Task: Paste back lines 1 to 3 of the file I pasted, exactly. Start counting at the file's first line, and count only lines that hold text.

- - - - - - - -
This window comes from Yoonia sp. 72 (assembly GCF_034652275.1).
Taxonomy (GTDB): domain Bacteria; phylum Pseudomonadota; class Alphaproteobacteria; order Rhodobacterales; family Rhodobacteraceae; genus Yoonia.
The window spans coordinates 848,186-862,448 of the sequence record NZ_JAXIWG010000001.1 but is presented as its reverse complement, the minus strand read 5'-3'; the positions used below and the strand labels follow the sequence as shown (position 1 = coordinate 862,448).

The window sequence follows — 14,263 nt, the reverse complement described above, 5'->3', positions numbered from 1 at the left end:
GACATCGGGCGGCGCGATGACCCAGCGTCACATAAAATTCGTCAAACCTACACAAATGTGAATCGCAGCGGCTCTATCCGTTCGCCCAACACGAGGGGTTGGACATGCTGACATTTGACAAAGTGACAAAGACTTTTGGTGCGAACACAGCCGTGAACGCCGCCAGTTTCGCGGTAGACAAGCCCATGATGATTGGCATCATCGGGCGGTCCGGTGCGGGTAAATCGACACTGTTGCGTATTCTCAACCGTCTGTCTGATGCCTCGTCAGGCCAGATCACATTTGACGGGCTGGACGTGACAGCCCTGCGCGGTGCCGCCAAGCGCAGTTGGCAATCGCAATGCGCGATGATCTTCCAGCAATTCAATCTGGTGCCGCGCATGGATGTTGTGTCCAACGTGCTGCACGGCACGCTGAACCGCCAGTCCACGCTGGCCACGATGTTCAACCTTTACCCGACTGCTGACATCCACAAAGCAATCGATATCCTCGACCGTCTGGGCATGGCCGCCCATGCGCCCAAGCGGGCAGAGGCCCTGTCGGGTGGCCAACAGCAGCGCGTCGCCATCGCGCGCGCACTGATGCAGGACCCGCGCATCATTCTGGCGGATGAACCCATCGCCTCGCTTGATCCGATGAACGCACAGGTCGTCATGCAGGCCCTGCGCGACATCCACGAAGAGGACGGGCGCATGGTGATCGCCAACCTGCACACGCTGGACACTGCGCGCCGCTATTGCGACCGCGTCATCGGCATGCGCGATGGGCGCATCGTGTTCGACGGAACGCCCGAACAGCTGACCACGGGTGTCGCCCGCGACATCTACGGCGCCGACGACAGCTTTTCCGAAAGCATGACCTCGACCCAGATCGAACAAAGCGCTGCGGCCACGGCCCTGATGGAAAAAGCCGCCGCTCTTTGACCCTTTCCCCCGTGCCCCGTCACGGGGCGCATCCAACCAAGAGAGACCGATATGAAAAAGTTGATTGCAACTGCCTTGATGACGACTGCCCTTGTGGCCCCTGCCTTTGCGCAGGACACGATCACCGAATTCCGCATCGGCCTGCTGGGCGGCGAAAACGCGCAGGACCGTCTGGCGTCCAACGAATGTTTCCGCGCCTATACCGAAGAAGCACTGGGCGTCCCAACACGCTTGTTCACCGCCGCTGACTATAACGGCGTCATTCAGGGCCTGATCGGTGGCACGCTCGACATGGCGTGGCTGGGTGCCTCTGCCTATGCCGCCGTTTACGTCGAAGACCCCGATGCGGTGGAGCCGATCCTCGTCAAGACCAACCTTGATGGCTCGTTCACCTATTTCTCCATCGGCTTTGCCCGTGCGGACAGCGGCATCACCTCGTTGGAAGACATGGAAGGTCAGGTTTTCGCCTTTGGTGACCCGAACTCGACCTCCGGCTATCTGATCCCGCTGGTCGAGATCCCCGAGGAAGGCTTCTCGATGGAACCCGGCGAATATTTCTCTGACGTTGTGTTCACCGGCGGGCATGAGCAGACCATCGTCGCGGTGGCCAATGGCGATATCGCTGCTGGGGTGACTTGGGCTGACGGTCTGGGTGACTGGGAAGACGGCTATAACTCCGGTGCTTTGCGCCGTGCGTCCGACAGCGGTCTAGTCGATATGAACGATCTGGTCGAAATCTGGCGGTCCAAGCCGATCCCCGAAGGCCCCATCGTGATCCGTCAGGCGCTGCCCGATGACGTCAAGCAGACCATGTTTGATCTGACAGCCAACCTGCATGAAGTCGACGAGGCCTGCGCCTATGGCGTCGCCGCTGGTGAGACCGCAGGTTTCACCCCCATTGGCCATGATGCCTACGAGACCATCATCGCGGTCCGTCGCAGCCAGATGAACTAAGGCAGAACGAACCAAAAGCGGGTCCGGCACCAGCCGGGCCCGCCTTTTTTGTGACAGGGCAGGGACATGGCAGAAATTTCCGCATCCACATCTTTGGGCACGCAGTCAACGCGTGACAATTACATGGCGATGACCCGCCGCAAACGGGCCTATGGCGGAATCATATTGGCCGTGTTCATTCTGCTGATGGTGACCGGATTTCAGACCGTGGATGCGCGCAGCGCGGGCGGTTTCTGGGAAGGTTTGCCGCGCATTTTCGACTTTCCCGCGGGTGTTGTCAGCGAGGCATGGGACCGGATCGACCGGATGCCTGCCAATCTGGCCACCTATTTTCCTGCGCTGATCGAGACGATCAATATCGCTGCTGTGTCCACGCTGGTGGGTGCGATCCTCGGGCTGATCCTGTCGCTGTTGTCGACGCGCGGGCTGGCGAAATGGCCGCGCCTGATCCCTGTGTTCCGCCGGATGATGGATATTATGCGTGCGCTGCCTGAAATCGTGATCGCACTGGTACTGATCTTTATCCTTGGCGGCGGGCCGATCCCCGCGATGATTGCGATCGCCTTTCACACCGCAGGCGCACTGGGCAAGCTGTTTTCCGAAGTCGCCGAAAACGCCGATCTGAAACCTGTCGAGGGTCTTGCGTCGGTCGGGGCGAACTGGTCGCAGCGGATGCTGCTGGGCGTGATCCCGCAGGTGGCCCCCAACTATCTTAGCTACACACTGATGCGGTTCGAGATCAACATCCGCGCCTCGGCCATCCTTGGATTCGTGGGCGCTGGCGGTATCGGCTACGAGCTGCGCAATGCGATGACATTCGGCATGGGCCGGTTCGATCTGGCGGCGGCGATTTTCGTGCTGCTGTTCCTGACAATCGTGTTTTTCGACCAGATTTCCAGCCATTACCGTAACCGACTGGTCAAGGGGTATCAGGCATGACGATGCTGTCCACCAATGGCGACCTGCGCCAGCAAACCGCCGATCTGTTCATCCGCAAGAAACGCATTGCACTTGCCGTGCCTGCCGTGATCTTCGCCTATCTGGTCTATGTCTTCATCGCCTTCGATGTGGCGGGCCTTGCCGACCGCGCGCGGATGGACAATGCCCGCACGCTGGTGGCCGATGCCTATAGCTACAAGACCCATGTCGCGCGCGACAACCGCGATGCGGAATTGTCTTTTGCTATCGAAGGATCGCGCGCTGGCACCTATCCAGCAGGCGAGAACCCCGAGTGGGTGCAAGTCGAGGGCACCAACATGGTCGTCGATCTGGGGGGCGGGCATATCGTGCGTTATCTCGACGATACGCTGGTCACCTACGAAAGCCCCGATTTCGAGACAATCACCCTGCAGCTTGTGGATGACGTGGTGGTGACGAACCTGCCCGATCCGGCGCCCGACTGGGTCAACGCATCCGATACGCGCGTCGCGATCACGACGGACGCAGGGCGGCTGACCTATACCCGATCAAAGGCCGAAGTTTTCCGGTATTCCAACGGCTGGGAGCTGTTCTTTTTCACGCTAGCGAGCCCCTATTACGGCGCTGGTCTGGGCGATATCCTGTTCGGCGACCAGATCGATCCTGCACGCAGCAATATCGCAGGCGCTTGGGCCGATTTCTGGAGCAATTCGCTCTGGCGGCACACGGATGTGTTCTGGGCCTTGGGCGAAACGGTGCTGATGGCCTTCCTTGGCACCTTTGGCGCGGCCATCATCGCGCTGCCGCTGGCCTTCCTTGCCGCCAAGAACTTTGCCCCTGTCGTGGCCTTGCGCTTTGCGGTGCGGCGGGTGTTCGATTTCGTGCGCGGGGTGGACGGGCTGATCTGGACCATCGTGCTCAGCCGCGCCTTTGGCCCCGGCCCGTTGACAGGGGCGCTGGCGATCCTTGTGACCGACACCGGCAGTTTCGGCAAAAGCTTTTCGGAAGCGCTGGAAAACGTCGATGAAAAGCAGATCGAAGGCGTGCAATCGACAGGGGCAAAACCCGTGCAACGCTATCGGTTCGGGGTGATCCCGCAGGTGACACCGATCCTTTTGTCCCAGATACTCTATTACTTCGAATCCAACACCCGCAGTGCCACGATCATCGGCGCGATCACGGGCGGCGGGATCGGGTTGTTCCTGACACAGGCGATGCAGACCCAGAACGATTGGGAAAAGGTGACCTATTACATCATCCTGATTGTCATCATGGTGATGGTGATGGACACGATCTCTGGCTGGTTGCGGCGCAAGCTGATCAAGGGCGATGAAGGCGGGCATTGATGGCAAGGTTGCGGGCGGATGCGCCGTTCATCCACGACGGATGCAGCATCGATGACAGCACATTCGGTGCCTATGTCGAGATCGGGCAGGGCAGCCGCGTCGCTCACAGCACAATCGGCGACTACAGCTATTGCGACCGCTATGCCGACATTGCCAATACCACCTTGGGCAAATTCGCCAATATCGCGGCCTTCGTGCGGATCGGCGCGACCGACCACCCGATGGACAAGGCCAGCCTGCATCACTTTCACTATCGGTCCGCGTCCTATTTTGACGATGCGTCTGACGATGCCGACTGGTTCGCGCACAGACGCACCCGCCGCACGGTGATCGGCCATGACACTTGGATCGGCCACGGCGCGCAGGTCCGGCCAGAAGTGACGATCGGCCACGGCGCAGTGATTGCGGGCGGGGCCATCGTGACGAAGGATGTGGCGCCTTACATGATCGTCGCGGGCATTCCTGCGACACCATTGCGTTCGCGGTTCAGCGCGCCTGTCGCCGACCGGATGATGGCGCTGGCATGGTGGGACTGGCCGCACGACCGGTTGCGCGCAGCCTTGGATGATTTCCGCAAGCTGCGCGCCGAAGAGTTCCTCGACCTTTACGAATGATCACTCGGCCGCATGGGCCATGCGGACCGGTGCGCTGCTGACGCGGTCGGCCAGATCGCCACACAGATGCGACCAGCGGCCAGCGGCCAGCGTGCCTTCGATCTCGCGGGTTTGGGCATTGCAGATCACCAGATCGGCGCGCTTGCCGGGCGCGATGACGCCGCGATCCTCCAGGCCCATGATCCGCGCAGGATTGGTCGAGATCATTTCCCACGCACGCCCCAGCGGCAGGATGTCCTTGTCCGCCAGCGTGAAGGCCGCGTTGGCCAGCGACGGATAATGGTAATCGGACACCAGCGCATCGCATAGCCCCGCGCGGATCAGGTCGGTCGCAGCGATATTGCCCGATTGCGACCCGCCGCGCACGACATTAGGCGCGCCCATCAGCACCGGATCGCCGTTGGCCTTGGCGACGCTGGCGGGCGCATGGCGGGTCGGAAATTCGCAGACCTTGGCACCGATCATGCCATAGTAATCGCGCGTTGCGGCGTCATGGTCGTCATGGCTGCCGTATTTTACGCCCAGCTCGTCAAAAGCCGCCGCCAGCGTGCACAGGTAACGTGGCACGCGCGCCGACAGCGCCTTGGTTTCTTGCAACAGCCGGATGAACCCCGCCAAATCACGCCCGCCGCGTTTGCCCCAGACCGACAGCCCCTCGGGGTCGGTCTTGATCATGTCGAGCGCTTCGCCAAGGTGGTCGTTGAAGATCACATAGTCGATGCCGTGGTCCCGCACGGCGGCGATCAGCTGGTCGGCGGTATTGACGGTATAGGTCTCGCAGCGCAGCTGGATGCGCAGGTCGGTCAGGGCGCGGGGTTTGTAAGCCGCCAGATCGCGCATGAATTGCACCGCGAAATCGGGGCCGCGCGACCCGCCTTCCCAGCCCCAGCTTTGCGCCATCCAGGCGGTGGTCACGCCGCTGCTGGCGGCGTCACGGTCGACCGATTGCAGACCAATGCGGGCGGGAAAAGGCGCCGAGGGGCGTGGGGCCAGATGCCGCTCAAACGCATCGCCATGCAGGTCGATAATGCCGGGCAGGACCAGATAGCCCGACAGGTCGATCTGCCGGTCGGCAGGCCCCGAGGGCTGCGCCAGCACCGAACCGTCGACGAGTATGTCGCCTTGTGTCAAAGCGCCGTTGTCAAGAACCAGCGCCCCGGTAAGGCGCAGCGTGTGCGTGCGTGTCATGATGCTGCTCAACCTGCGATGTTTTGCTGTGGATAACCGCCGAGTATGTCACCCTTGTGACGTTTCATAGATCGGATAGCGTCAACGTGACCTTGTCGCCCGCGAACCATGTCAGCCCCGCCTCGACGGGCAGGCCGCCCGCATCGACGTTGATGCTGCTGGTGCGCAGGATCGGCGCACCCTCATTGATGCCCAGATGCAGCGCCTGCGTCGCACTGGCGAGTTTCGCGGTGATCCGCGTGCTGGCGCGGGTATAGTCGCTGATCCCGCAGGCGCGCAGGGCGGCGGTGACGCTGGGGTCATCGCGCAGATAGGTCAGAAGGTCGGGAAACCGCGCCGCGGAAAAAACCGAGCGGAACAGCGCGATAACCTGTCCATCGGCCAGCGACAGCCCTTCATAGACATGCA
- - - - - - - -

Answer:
This window comes from Yoonia sp. 72 (assembly GCF_034652275.1).
Taxonomy (GTDB): domain Bacteria; phylum Pseudomonadota; class Alphaproteobacteria; order Rhodobacterales; family Rhodobacteraceae; genus Yoonia.
The window spans coordinates 848,186-862,448 of the sequence record NZ_JAXIWG010000001.1 but is presented as its reverse complement, the minus strand read 5'-3'; the positions used below and the strand labels follow the sequence as shown (position 1 = coordinate 862,448).